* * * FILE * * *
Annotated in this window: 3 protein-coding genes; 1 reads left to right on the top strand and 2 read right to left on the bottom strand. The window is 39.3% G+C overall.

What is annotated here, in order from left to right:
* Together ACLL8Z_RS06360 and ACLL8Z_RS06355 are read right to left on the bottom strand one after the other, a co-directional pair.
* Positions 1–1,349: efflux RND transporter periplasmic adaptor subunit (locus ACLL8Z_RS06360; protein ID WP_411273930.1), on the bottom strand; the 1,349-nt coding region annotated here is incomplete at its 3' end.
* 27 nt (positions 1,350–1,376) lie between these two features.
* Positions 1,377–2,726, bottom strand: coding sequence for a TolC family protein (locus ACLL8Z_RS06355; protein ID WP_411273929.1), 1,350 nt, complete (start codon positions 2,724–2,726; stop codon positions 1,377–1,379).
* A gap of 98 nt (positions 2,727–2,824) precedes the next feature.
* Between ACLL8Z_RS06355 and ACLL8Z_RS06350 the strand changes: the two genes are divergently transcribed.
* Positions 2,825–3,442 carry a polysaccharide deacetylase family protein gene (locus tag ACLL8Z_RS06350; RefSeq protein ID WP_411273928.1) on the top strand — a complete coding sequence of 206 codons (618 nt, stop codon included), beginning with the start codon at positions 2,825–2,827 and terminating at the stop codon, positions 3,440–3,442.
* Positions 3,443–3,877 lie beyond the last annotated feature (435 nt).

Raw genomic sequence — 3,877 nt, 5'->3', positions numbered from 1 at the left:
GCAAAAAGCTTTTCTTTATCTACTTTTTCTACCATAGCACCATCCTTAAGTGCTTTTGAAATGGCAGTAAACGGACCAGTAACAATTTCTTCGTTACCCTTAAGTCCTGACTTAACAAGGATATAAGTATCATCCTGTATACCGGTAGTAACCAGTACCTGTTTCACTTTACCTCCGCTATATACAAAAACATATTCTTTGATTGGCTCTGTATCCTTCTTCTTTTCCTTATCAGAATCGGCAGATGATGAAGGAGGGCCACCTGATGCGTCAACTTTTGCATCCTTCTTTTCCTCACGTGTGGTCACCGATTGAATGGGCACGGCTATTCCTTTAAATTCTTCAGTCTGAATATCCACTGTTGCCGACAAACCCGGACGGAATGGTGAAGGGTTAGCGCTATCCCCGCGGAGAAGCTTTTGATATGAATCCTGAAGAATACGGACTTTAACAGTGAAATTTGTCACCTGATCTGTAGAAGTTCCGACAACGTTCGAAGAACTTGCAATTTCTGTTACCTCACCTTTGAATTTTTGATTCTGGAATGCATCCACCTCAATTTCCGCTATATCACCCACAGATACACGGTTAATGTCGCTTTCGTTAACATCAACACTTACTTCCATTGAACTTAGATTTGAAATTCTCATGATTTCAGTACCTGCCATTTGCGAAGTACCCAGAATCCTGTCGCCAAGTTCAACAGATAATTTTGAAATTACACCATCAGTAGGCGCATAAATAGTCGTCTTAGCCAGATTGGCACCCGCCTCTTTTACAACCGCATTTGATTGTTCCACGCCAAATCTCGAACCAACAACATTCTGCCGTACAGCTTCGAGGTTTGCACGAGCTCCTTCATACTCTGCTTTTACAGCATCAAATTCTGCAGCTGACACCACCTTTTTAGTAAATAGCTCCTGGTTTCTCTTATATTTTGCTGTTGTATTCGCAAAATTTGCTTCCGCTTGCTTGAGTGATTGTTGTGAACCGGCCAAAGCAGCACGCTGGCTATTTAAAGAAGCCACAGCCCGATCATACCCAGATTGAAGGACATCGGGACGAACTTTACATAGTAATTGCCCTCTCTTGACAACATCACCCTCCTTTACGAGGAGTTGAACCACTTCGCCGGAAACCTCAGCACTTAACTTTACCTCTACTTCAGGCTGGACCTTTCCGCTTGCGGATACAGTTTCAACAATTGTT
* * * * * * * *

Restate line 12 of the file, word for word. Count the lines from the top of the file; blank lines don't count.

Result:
GCAAAAAGCTTTTCTTTATCTACTTTTTCTACCATAGCACCATCCTTAAGTGCTTTTGAAATGGCAGTAAACGGACCAGTAACAATTTCTTCGTTACCCTTAAGTCCTGACTTAACAAGGATATAAGTATCATCCTGTATACCGGTAGTAACCAGTACCTGTTTCACTTTACCTCCGCTATATACAAAAACATATTCTTTGATTGGCTCTGTATCCTTCTTCTTTTCCTTATCAGAATCGGCAGATGATGAAGGAGGGCCACCTGATGCGTCAACTTTTGCATCCTTCTTTTCCTCACGTGTGGTCACCGATTGAATGGGCACGGCTATTCCTTTAAATTCTTCAGTCTGAATATCCACTGTTGCCGACAAACCCGGACGGAATGGTGAAGGGTTAGCGCTATCCCCGCGGAGAAGCTTTTGATATGAATCCTGAAGAATACGGACTTTAACAGTGAAATTTGTCACCTGATCTGTAGAAGTTCCGACAACGTTCGAAGAACTTGCAATTTCTGTTACCTCACCTTTGAATTTTTGATTCTGGAATGCATCCACCTCAATTTCCGCTATATCACCCACAGATACACGGTTAATGTCGCTTTCGTTAACATCAACACTTACTTCCATTGAACTTAGATTTGAAATTCTCATGATTTCAGTACCTGCCATTTGCGAAGTACCCAGAATCCTGTCGCCAAGTTCAACAGATAATTTTGAAATTACACCATCAGTAGGCGCATAAATAGTCGTCTTAGCCAGATTGGCACCCGCCTCTTTTACAACCGCATTTGATTGTTCCACGCCAAATCTCGAACCAACAACATTCTGCCGTACAGCTTCGAGGTTTGCACGAGCTCCTTCATACTCTGCTTTTACAGCATCAAATTCTGCAGCTGACACCACCTTTTTAGTAAATAGCTCCTGGTTTCTCTTATATTTTGCTGTTGTATTCGCAAAATTTGCTTCCGCTTGCTTGAGTGATTGTTGTGAACCGGCCAAAGCAGCACGCTGGCTATTTAAAGAAGCCACAGCCCGATCATACCCAGATTGAAGGACATCGGGACGAACTTTACATAGTAATTGCCCTCTCTTGACAACATCACCCTCCTTTACGAGGAGTTGAACCACTTCGCCGGAAACCTCAGCACTTAACTTTACCTCTACTTCAGGCTGGACCTTTCCGCTTGCGGATACAGTTTCAACAATTGTT